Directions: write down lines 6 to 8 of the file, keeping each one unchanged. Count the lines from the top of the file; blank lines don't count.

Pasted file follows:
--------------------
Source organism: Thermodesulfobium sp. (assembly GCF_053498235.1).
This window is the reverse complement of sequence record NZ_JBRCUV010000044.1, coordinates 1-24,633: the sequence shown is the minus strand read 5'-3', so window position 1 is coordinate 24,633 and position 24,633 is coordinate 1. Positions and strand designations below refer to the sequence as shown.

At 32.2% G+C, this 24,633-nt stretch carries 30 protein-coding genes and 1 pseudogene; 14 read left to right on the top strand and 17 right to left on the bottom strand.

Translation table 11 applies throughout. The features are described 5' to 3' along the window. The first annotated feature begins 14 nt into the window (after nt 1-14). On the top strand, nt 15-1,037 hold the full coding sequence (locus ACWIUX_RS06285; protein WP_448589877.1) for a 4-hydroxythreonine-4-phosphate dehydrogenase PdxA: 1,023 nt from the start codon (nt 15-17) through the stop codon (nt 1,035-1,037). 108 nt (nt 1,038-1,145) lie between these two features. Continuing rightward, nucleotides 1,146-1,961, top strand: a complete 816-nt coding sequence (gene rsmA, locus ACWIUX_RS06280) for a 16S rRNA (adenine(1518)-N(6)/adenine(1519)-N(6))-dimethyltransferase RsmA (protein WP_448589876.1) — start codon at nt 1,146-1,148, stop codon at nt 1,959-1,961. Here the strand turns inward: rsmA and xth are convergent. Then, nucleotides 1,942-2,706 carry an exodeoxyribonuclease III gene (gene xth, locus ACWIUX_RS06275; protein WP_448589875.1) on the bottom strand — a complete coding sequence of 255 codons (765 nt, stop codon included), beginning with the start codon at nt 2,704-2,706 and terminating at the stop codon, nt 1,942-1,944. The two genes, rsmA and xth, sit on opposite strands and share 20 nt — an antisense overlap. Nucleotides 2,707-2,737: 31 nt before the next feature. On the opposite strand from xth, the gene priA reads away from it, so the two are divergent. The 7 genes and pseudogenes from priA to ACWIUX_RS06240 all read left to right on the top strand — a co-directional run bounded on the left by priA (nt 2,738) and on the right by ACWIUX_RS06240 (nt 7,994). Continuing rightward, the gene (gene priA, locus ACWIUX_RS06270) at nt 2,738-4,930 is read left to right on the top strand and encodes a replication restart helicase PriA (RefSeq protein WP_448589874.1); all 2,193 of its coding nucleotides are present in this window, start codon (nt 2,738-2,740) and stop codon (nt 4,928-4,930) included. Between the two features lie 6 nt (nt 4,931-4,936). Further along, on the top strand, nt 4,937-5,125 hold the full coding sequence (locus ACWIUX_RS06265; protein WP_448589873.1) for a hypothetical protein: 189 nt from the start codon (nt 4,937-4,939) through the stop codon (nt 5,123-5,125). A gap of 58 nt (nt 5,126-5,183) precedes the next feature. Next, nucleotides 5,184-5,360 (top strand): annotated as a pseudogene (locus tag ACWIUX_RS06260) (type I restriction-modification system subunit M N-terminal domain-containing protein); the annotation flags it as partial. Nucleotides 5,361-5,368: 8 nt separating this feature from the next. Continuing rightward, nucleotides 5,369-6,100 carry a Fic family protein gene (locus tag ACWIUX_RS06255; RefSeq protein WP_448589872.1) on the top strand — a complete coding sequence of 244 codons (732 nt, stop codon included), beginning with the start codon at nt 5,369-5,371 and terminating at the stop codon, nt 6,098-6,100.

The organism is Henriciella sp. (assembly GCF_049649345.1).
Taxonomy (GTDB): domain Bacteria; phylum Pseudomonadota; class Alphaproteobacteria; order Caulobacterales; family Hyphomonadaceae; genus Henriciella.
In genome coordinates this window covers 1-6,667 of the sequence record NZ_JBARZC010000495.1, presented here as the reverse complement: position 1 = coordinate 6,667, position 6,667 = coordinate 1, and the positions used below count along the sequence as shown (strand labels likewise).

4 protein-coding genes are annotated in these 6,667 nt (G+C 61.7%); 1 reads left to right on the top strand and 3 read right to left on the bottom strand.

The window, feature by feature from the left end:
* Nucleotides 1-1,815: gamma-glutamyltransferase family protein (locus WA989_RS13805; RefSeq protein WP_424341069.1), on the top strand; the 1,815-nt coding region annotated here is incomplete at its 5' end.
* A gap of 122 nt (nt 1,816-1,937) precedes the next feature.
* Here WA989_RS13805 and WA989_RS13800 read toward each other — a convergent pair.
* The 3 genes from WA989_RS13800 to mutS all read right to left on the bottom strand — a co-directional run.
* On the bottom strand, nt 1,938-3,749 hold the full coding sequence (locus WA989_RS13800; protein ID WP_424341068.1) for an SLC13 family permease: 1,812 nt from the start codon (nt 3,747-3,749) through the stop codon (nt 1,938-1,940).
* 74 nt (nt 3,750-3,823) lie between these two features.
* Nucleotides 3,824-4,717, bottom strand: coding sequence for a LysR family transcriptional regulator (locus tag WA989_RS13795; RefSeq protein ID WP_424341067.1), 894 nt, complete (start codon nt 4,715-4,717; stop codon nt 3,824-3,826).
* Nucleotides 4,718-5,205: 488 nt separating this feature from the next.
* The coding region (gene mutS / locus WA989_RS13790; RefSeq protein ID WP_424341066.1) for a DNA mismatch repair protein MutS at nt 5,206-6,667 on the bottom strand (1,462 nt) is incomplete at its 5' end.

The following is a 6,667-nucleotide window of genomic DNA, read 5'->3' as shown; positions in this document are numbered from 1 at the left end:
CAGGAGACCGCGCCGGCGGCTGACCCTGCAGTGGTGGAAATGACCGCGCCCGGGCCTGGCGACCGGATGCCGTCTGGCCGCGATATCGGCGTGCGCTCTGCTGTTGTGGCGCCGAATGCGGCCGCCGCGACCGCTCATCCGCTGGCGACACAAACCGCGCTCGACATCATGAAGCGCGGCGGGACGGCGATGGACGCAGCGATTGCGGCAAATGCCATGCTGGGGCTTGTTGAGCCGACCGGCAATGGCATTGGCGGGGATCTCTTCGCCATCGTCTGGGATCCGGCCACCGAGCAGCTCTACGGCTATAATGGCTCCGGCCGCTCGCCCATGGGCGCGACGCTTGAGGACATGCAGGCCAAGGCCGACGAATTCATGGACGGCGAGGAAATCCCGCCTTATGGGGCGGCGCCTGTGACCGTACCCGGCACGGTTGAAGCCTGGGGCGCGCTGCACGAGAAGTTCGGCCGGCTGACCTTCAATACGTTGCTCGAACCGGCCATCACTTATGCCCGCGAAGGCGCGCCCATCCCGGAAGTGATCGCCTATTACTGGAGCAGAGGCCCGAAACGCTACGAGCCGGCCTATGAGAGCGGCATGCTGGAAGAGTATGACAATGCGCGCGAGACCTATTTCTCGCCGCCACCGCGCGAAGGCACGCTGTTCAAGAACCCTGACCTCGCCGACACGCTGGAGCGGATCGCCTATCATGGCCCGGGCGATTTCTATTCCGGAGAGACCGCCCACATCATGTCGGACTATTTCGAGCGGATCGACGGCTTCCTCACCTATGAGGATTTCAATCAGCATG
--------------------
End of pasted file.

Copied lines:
Taxonomy (GTDB): domain Bacteria; phylum Pseudomonadota; class Alphaproteobacteria; order Caulobacterales; family Hyphomonadaceae; genus Henriciella.
In genome coordinates this window covers 1-6,667 of the sequence record NZ_JBARZC010000495.1, presented here as the reverse complement: position 1 = coordinate 6,667, position 6,667 = coordinate 1, and the positions used below count along the sequence as shown (strand labels likewise).

4 protein-coding genes are annotated in these 6,667 nt (G+C 61.7%); 1 reads left to right on the top strand and 3 read right to left on the bottom strand.